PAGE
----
Google Analytics

One of the best known data analysis tools is Google Analytics. This application provides you with important information about how well your website is performing, both in general and in regards to specific elements on the site. It measures customer interaction, demographic information about your audience, and which aspects of your website are the most frequently visited.

Google Analytics is helpful in determining where your customers are coming from and why they’re visiting your site. If you feel confused or overwhelmed by the interface at first, you aren’t alone. However, Google are constantly updating and improving the Google Analytics user interface, working towards a platform that provides comprehensive information on an easy-to-navigate interface.

Clicky Web Analytics

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If you’re looking for a more user-friendly Google Analytics, try Clicky Web Analytics. The site provides real-time audience analysis. With Clicky, you can monitor users surfing your website while they’re on the site. Additionally, you can access individualized user reports and visitation history. On-site heatmaps make it easy to monitor which elements of your content are the most popular.

Buffer

Is your marketing strategy focused more on social media platforms than on websites? Consider installing Buffer, a wonderful tool that analyzes social media engagement and impact. Buffer’s free plan provides data about social media platforms such as Instagram, Facebook, Twitter, and Pinterest. For a busy schedule, take advantage of Buffer’s scheduling software, which allows you either to publish your own schedule or leave it up to the program to publish at times when your content is likely to make the biggest impact.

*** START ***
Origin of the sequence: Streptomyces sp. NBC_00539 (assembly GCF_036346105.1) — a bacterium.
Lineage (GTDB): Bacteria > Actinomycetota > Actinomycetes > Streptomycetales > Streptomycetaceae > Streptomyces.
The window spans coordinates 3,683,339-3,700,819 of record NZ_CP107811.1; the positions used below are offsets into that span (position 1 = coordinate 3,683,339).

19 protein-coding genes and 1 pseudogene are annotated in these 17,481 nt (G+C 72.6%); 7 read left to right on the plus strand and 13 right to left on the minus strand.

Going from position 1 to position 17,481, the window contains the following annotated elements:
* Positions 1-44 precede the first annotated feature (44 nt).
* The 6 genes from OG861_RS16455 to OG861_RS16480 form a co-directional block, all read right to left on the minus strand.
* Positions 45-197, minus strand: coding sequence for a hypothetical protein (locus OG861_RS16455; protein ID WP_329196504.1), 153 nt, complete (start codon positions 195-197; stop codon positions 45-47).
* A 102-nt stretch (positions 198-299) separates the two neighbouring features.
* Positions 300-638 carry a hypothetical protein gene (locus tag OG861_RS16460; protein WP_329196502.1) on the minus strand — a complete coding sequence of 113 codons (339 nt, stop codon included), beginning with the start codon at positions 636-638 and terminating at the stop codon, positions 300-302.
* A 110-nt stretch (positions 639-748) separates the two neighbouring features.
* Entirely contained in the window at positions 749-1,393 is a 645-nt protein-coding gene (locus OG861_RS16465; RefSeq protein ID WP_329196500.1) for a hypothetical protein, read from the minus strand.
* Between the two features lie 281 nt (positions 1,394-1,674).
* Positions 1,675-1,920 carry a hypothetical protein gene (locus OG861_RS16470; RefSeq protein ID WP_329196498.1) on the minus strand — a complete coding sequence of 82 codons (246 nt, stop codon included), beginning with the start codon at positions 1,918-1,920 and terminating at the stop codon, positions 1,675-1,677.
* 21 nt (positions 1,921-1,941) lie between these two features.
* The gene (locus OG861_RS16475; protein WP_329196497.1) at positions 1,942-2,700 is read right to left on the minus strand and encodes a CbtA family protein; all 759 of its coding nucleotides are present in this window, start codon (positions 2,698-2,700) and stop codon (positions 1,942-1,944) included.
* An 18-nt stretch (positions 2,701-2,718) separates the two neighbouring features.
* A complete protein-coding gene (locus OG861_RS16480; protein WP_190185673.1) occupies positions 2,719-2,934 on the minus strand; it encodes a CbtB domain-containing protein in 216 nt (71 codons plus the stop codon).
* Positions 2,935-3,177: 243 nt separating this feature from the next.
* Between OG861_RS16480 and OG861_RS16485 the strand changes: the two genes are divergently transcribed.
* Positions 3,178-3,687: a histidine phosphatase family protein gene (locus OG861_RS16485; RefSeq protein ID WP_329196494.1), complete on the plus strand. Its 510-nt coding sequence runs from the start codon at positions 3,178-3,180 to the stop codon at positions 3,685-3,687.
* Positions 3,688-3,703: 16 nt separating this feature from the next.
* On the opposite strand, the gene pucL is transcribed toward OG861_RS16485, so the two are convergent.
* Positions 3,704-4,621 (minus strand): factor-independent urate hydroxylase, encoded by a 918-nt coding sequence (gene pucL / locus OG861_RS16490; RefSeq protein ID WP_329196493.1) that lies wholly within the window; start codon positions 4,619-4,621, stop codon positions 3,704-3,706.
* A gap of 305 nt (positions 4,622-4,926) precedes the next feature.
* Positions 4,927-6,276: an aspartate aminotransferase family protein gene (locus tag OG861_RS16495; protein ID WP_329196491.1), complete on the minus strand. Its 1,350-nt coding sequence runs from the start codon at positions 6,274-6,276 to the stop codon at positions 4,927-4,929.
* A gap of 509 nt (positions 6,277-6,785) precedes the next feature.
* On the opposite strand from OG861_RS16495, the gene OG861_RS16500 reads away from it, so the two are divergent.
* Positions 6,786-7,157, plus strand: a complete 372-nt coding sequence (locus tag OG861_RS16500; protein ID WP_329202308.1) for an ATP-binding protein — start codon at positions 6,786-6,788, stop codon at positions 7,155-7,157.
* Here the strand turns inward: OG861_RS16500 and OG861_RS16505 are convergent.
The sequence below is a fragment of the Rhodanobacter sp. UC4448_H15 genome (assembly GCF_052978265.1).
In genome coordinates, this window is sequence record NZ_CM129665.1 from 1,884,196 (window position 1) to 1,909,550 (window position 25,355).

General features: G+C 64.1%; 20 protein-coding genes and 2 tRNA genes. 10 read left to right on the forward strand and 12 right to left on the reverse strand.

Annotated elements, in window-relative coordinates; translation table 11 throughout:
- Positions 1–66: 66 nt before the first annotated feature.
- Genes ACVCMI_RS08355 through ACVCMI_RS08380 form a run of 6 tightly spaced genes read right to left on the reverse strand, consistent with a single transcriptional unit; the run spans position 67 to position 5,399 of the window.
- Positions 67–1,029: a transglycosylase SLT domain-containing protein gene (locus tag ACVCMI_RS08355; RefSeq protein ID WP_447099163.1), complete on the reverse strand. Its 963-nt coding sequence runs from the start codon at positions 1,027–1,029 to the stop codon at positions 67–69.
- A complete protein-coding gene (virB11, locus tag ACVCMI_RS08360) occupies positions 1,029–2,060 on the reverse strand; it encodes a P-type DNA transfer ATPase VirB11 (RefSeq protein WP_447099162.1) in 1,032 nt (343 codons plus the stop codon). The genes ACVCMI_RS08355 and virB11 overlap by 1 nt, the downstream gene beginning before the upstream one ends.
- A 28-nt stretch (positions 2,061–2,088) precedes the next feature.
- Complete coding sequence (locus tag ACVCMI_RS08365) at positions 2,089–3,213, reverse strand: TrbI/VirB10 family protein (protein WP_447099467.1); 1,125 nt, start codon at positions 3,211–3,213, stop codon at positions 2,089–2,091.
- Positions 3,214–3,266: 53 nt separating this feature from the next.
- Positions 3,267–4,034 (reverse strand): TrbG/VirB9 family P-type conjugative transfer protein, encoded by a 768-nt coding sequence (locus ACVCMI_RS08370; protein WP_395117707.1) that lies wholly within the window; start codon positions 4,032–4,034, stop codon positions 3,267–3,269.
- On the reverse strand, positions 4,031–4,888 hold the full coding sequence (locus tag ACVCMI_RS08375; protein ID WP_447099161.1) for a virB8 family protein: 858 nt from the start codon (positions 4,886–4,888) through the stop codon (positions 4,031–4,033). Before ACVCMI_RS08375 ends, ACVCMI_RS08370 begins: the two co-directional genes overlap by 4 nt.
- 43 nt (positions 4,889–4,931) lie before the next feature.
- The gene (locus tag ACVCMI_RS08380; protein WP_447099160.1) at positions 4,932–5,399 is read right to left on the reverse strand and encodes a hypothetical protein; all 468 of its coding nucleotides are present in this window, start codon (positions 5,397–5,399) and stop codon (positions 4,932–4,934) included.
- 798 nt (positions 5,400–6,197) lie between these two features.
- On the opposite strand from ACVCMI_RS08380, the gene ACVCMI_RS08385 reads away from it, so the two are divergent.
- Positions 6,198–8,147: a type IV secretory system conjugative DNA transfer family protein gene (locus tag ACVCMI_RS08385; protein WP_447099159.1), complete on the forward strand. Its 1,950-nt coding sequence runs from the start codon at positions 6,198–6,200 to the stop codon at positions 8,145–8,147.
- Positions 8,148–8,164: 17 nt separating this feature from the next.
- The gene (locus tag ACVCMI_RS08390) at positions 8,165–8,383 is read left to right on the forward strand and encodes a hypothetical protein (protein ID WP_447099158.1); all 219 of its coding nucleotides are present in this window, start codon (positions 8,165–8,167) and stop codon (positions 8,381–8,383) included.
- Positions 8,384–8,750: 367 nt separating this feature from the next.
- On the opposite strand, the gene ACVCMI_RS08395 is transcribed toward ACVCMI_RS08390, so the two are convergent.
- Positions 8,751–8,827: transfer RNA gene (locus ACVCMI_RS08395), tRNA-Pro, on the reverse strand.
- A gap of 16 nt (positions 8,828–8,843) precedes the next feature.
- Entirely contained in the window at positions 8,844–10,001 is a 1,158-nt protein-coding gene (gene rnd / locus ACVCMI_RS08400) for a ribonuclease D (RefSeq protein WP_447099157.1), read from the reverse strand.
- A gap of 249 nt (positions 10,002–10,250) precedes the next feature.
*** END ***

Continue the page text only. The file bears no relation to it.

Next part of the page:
Are you truly engaging with consumers through social media, or could your strategy use an upgrade? Buffer’s statistics reads will make it easy to determine if you are reaching your social media marketing objectives.

Cyfe

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There’s a reason Cyfe has been consistently named one the top most useful applications for data analytics. Its business-focused, user-friendly dashboard configures data from across a multitude of sources. By drawing information from places like social media as well as websites, Cyfe provides an in-depth analysis of online impact with a large scope. Cyfe allows you to monitor all of your data in one place. The dashboard feature makes it easy to look at your digital marketing strategy as a whole, or focus on specific aspects, such as social media platforms or finance.

Facebook Audience Insights

Increase your reach by implementing targeted social media campaigns with Facebook Audience Insights. Audience Insights helps you determine how effective your Facebook content is. By using demographic data, Audience Insights allows you to develop content that is specifically targeted based on interests, occupations, locations, or ages of your audience. This platform ensures you have a cutting edge in consumer engagement by enabling you to break down your competitors’ audiences through interest-based data.

Crunching numbers is necessary when developing an online marketing strategy. With so many free tools and programs available, it’s easy to make the most of your online presence and ensure your business is a success.

DLR Summit